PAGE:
Zika aid is not a bargaining chip

The Senate and the House remain locked to find necessary funds for combating the Zika virus, a mosquito-transmitted disease that could result in microcephaly.

The House diced the Senate’s proposition for funding by half and provided only a third of President Obama’s request. 

To make matters worse, Speaker of the House Paul Ryan issued a statement conflating pesticide regulation with efforts to combat the Zika virus. He argued that weakening EPA regulations would allow stronger pesticides that could kill Zika-carrying mosquitos.

Such a misapprehension characterizes a GOP agenda aimed at regulating and downsizing the EPA, a rhetoric that could have dangerous implications for Americans.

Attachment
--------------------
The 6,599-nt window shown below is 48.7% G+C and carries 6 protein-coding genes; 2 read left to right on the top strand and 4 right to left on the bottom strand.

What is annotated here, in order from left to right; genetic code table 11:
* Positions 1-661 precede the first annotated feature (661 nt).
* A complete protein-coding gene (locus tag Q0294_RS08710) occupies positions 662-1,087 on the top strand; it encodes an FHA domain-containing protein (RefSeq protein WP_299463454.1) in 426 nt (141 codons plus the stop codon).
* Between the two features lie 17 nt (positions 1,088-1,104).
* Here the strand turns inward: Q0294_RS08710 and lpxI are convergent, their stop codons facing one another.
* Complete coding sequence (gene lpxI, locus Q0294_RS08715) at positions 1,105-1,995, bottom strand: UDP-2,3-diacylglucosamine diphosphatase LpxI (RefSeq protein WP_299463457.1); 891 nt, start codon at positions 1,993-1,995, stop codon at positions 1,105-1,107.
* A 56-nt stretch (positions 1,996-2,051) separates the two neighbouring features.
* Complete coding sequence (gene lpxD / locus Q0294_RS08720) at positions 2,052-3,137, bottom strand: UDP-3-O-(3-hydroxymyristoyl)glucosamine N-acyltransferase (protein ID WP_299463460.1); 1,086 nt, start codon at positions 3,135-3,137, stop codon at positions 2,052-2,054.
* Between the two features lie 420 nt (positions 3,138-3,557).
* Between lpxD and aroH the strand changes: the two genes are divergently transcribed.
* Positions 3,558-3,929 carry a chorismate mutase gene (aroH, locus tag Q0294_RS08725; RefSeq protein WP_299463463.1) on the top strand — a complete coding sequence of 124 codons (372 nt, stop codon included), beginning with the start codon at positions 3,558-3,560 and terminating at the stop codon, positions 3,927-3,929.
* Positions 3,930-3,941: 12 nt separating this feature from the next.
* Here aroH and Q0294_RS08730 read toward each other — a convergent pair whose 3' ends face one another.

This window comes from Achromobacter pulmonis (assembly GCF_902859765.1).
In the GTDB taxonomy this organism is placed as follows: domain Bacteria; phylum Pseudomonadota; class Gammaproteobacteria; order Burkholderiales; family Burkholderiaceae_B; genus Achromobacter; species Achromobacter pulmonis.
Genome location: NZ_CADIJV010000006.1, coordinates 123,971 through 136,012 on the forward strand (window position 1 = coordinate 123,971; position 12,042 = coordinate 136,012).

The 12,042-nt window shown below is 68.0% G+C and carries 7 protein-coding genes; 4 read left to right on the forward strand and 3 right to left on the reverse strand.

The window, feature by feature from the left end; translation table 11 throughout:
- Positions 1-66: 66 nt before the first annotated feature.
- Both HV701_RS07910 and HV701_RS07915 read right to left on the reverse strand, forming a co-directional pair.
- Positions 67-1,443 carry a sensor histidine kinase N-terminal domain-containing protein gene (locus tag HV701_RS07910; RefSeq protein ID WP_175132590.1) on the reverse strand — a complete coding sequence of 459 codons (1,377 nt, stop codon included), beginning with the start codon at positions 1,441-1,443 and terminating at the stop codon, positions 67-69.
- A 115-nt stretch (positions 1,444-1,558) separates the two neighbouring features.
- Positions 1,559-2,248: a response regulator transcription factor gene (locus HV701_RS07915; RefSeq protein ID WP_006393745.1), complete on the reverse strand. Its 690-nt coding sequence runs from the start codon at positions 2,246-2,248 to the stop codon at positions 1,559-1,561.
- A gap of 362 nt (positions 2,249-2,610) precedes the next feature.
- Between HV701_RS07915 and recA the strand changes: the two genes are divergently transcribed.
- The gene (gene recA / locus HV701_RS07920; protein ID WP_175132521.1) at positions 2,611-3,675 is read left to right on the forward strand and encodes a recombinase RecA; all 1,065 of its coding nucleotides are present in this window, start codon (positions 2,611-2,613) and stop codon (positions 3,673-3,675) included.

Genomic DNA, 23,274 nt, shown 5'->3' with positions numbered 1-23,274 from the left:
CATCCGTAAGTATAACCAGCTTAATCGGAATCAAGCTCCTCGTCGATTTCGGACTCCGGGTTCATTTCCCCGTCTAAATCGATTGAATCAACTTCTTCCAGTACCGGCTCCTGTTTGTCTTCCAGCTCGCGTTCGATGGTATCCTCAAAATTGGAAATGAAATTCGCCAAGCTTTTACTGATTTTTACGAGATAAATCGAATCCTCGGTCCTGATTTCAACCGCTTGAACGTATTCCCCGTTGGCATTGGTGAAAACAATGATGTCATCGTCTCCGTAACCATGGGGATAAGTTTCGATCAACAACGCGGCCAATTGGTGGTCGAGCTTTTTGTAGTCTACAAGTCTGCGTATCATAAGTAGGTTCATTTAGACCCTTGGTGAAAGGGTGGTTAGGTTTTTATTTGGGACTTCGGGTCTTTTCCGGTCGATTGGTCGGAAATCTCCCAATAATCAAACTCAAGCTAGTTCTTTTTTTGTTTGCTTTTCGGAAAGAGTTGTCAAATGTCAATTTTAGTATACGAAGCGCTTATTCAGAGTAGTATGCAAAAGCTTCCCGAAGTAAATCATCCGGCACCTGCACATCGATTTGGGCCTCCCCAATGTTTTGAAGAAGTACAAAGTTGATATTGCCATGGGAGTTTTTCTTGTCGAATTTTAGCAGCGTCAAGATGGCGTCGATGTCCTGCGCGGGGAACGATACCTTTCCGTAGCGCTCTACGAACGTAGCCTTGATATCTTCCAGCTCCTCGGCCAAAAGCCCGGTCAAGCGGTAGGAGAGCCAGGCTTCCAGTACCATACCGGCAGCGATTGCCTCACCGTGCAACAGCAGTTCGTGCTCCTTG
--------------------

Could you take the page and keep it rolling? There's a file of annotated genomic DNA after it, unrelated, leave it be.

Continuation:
U.S. Sen. Al Franken and U.S. Sen. Amy Klobuchar recently met with researchers and health officials to determine the best strategy to eradicate the spread of the Zika virus. These kinds of discussions are particularly important because they demonstrate the need for collaboration and the importance of emergency preparedness. 

We believe that congressional response to the Zika virus ought to be more robust. It is erroneous to treat the issue of Zika lightly, especially when the virus has the potential to harm many people. Further, the issue of public health is not a bargaining chip or a trade-off point for political gain.

Congress must provide the necessary funding to facilitate the creation of an appropriate vaccine and treatment. Granting funding to various emergency epidemic groups will ensure that people are educated about the risks and methods of prevention for the disease.